Wed, Jul 30, 2014 - Page 20 News List

ICC warns Ali against Gaza protest

AFP, SOUTHAMPTON, England

England’s Moeen Ali wears wristbands supporting Gaza and Palestine on the second day of the third Test against India in Southampton, England, on Monday.

Photo: Reuters

England’s Moeen Ali has been warned by world cricket chiefs not to wear wristbands declaring his support for the people of Gaza again during international matches, but the International Cricket Council (ICC) said Ali would face no disciplinary action on this occasion after being warned about his future conduct by match referee David Boon.

Worcestershire all-rounder Ali wore wristbands during the third Test against India on Monday that read “Save Gaza” and “Free Palestine,” while batting during England’s first innings at the Rose Bowl in Southampton.

The conflict in Gaza is entering its fourth week, with the Palestinian death toll passing the 1,100 mark and 56 people losing their lives on the Israeli side.

That prompted the ICC to say they were investigating the incident and a spokesman for the global governing body said yesterday: “The ICC equipment and clothing regulations do not permit the display of messages that relate to political, religious or racial activities or causes during an international match.”

“Moeen Ali was told by the match referee that whilst he is free to express his views on such causes away from the cricket field, he is not permitted to wear the wristbands on the field of play and warned not to wear the bands again during an international match,” the spokesman said.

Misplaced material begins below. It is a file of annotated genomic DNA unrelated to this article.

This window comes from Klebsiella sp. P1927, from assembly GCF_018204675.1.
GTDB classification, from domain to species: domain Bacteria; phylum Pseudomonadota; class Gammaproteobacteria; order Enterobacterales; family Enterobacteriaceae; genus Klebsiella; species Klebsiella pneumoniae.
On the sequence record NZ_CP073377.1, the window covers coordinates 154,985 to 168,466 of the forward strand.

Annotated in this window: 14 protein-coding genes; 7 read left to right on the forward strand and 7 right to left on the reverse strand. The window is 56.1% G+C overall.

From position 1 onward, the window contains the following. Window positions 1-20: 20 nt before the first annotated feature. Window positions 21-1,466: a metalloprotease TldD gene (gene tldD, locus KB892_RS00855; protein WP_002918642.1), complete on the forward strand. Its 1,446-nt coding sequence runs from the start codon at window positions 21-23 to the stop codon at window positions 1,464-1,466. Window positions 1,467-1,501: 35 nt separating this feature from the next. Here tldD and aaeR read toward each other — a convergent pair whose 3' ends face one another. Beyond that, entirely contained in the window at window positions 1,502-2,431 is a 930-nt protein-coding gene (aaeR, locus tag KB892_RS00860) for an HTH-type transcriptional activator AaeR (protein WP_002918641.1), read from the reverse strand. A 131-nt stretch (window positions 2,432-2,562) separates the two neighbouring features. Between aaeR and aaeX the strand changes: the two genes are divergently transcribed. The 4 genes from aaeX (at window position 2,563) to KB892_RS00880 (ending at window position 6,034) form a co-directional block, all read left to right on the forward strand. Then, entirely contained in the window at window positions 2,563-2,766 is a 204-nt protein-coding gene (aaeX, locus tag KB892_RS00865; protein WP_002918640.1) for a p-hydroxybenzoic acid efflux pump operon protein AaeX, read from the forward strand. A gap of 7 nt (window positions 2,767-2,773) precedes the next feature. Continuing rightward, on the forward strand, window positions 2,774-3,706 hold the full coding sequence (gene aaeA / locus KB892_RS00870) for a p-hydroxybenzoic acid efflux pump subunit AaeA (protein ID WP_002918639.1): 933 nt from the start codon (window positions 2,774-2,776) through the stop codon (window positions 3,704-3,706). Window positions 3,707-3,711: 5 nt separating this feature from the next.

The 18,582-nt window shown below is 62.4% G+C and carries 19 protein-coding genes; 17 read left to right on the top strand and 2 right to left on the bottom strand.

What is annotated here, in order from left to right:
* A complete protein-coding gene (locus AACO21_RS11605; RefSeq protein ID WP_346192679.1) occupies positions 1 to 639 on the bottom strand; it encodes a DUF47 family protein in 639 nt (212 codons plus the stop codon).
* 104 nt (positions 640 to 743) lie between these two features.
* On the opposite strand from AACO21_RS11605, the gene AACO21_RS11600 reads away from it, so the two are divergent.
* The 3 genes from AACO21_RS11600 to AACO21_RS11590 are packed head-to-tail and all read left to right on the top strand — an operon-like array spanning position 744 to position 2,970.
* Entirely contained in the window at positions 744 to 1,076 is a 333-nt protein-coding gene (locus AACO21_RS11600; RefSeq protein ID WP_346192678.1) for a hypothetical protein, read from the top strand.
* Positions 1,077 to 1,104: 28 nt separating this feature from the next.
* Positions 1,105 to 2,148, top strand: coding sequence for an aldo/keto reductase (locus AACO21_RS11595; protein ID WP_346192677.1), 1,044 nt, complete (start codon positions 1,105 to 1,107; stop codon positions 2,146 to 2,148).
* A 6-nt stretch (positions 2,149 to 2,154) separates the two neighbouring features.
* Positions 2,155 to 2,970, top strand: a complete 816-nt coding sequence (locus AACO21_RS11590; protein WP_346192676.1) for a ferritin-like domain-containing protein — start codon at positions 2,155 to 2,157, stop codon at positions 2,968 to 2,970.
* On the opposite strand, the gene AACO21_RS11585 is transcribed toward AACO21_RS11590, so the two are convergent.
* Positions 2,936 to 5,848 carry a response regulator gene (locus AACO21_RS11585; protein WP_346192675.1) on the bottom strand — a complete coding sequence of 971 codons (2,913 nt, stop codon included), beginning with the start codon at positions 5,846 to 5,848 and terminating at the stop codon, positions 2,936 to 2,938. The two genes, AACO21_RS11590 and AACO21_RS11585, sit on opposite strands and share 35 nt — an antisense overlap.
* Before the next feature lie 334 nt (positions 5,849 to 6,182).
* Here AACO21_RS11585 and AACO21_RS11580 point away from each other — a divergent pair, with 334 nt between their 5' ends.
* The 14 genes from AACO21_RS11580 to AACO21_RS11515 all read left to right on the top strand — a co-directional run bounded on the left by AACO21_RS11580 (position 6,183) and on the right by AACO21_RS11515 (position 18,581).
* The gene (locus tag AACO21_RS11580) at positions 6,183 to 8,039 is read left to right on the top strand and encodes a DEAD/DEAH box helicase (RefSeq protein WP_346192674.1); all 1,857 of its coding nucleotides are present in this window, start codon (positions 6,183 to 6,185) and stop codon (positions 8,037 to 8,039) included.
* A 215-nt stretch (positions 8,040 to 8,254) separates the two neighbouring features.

The 27-year-old, a Birmingham-born practicing Muslim of Pakistani descent, was photographed recently helping to raise funds for Gaza relief efforts in his home city in central England.

Ali’s wristbands were only on public display for 42 minutes on Monday while he made 12 runs off 28 balls before he was caught off India seamer Bhuvneshwar Kumar.

On Monday, the England and Wales Cricket Board insisted they had no issues with Ali’s conduct.

“As far as we are concerned, he has not committed any offense,” an ECB spokesman said, adding it was up to the ICC to decide what action, if any, Ali should face.

Other sports have also had to confront the issue of competitors making political, pro-Gaza protests.

On Friday last week, Malaysian cyclist Azizulhasni Awang was warned he risked being thrown out of the Commonwealth Games if he repeated wearing gloves bearing the message “Save Gaza.”

Although Awang insisted his message was “humanitarian” rather than politically charged, he issued an apology.

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